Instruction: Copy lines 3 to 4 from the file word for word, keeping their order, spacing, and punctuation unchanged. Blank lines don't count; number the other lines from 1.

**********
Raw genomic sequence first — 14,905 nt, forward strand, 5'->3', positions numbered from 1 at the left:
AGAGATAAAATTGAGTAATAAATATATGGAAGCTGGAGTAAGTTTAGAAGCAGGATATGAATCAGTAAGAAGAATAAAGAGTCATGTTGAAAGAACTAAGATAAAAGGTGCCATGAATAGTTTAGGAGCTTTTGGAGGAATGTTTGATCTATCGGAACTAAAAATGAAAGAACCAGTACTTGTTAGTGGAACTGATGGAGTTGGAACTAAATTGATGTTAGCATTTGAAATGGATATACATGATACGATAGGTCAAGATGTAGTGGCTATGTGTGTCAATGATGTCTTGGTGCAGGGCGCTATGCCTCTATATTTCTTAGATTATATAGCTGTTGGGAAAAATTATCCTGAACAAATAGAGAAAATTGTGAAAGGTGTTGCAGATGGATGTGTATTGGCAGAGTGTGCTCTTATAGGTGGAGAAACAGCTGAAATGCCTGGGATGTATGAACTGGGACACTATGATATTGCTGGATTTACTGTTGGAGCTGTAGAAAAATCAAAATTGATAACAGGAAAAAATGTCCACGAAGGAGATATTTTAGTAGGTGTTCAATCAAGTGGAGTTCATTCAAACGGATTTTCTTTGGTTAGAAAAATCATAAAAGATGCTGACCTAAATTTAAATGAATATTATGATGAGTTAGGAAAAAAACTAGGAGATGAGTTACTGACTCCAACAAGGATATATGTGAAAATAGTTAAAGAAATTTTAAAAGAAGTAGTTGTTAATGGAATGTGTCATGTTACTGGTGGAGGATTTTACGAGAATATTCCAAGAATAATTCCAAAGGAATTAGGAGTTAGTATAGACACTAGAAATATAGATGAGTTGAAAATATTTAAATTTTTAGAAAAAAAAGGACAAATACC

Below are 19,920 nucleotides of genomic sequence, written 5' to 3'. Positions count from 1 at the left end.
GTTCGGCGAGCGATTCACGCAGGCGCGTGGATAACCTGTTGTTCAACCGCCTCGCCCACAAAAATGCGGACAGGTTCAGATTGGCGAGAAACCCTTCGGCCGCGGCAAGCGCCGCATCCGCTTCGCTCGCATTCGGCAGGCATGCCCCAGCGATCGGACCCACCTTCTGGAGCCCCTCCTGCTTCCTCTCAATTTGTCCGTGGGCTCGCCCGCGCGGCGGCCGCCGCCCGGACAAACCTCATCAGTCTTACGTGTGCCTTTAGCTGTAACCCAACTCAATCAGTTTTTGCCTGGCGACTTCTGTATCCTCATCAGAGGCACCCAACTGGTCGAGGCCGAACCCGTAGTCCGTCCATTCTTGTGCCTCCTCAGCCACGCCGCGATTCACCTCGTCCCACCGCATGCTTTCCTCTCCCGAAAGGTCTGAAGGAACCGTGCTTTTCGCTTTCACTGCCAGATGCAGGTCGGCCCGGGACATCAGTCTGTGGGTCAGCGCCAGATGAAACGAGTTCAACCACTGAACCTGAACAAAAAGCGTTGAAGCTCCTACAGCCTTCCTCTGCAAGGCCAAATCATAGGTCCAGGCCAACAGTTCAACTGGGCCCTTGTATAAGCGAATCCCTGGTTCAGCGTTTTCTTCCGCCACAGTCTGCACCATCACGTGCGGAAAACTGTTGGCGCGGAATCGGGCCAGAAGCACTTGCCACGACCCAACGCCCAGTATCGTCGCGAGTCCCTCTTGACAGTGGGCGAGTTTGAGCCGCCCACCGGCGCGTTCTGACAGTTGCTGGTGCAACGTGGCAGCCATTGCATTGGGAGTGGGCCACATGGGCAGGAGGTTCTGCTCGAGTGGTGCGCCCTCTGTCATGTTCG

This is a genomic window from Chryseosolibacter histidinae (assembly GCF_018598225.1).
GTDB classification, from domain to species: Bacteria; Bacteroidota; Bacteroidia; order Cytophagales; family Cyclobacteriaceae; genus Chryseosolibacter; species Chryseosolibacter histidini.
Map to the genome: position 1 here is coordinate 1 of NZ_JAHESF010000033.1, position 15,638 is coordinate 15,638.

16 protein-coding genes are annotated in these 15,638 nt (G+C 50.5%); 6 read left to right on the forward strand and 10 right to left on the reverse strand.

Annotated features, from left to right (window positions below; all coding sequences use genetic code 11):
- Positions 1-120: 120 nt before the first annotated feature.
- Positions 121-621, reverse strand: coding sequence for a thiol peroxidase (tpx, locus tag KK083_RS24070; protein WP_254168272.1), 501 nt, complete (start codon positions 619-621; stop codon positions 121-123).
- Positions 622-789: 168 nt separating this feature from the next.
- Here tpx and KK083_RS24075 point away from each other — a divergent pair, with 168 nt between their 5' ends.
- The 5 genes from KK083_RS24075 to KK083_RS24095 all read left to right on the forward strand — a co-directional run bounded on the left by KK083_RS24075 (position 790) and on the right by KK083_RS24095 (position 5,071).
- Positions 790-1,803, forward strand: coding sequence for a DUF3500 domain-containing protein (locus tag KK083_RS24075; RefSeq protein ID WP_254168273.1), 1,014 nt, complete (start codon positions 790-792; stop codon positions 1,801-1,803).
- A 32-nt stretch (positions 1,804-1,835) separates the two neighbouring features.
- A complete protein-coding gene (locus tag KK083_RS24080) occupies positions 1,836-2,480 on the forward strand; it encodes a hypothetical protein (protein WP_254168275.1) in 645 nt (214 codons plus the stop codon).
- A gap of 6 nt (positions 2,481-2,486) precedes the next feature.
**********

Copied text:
Below are 19,920 nucleotides of genomic sequence, written 5' to 3'. Positions count from 1 at the left end.
GTTCGGCGAGCGATTCACGCAGGCGCGTGGATAACCTGTTGTTCAACCGCCTCGCCCACAAAAATGCGGACAGGTTCAGATTGGCGAGAAACCCTTCGGCCGCGGCAAGCGCCGCATCCGCTTCGCTCGCATTCGGCAGGCATGCCCCAGCGATCGGACCCACCTTCTGGAGCCCCTCCTGCTTCCTCTCAATTTGTCCGTGGGCTCGCCCGCGCGGCGGCCGCCGCCCGGACAAACCTCATCAGTCTTACGTGTGCCTTTAGCTGTAACCCAACTCAATCAGTTTTTGCCTGGCGACTTCTGTATCCTCATCAGAGGCACCCAACTGGTCGAGGCCGAACCCGTAGTCCGTCCATTCTTGTGCCTCCTCAGCCACGCCGCGATTCACCTCGTCCCACCGCATGCTTTCCTCTCCCGAAAGGTCTGAAGGAACCGTGCTTTTCGCTTTCACTGCCAGATGCAGGTCGGCCCGGGACATCAGTCTGTGGGTCAGCGCCAGATGAAACGAGTTCAACCACTGAACCTGAACAAAAAGCGTTGAAGCTCCTACAGCCTTCCTCTGCAAGGCCAAATCATAGGTCCAGGCCAACAGTTCAACTGGGCCCTTGTATAAGCGAATCCCTGGTTCAGCGTTTTCTTCCGCCACAGTCTGCACCATCACGTGCGGAAAACTGTTGGCGCGGAATCGGGCCAGAAGCACTTGCCACGACCCAACGCCCAGTATCGTCGCGAGTCCCTCTTGACAGTGGGCGAGTTTGAGCCGCCCACCGGCGCGTTCTGACAGTTGCTGGTGCAACGTGGCAGCCATTGCATTGGGAGTGGGCCACATGGGCAGGAGGTTCTGCTCGAGTGGTGCGCCCTCTGTCATGTTCG